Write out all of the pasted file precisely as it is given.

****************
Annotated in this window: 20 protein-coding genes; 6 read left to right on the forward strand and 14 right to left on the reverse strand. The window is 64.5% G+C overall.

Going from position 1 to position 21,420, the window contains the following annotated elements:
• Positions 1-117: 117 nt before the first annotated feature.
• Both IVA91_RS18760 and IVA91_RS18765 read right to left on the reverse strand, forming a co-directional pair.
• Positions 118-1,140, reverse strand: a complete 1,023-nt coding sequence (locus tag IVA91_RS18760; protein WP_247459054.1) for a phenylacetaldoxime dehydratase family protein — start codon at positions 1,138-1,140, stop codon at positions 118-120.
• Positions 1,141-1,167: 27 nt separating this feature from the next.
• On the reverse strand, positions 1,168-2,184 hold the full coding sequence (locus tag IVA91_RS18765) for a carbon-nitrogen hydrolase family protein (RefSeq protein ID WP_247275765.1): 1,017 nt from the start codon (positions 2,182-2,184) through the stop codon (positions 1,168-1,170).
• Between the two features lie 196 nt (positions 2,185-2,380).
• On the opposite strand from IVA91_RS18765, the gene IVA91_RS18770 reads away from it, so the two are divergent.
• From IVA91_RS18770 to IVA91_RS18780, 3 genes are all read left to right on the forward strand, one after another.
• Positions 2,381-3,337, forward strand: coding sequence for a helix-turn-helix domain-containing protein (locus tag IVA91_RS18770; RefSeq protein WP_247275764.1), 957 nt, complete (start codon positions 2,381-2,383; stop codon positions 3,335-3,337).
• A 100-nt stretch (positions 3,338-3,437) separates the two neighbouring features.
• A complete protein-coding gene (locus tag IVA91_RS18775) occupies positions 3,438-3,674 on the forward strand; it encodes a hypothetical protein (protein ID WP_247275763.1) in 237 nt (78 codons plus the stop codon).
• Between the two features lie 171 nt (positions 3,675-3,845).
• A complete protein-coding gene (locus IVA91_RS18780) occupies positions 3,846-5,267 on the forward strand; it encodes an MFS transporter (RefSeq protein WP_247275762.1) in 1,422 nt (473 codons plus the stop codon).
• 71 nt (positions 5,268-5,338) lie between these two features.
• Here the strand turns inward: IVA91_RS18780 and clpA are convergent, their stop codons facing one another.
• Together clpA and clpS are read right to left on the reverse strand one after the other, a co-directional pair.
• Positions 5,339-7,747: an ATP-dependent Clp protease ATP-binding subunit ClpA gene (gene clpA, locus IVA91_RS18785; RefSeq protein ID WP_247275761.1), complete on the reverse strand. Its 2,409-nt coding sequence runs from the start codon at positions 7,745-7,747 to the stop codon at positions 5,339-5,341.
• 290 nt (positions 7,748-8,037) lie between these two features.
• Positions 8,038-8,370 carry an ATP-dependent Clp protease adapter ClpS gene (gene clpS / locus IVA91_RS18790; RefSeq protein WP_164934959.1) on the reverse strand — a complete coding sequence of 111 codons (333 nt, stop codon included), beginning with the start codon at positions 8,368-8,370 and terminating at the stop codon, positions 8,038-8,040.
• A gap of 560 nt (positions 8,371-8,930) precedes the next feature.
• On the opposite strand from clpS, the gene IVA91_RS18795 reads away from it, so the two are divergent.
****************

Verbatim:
Annotated in this window: 20 protein-coding genes; 6 read left to right on the forward strand and 14 right to left on the reverse strand. The window is 64.5% G+C overall.

Going from position 1 to position 21,420, the window contains the following annotated elements:
• Positions 1-117: 117 nt before the first annotated feature.
• Both IVA91_RS18760 and IVA91_RS18765 read right to left on the reverse strand, forming a co-directional pair.
• Positions 118-1,140, reverse strand: a complete 1,023-nt coding sequence (locus tag IVA91_RS18760; protein WP_247459054.1) for a phenylacetaldoxime dehydratase family protein — start codon at positions 1,138-1,140, stop codon at positions 118-120.
• Positions 1,141-1,167: 27 nt separating this feature from the next.
• On the reverse strand, positions 1,168-2,184 hold the full coding sequence (locus tag IVA91_RS18765) for a carbon-nitrogen hydrolase family protein (RefSeq protein ID WP_247275765.1): 1,017 nt from the start codon (positions 2,182-2,184) through the stop codon (positions 1,168-1,170).
• Between the two features lie 196 nt (positions 2,185-2,380).
• On the opposite strand from IVA91_RS18765, the gene IVA91_RS18770 reads away from it, so the two are divergent.
• From IVA91_RS18770 to IVA91_RS18780, 3 genes are all read left to right on the forward strand, one after another.
• Positions 2,381-3,337, forward strand: coding sequence for a helix-turn-helix domain-containing protein (locus tag IVA91_RS18770; RefSeq protein WP_247275764.1), 957 nt, complete (start codon positions 2,381-2,383; stop codon positions 3,335-3,337).
• A 100-nt stretch (positions 3,338-3,437) separates the two neighbouring features.
• A complete protein-coding gene (locus tag IVA91_RS18775) occupies positions 3,438-3,674 on the forward strand; it encodes a hypothetical protein (protein ID WP_247275763.1) in 237 nt (78 codons plus the stop codon).
• Between the two features lie 171 nt (positions 3,675-3,845).
• A complete protein-coding gene (locus IVA91_RS18780) occupies positions 3,846-5,267 on the forward strand; it encodes an MFS transporter (RefSeq protein WP_247275762.1) in 1,422 nt (473 codons plus the stop codon).
• 71 nt (positions 5,268-5,338) lie between these two features.
• Here the strand turns inward: IVA91_RS18780 and clpA are convergent, their stop codons facing one another.
• Together clpA and clpS are read right to left on the reverse strand one after the other, a co-directional pair.
• Positions 5,339-7,747: an ATP-dependent Clp protease ATP-binding subunit ClpA gene (gene clpA, locus IVA91_RS18785; RefSeq protein ID WP_247275761.1), complete on the reverse strand. Its 2,409-nt coding sequence runs from the start codon at positions 7,745-7,747 to the stop codon at positions 5,339-5,341.
• 290 nt (positions 7,748-8,037) lie between these two features.
• Positions 8,038-8,370 carry an ATP-dependent Clp protease adapter ClpS gene (gene clpS / locus IVA91_RS18790; RefSeq protein WP_164934959.1) on the reverse strand — a complete coding sequence of 111 codons (333 nt, stop codon included), beginning with the start codon at positions 8,368-8,370 and terminating at the stop codon, positions 8,038-8,040.
• A gap of 560 nt (positions 8,371-8,930) precedes the next feature.
• On the opposite strand from clpS, the gene IVA91_RS18795 reads away from it, so the two are divergent.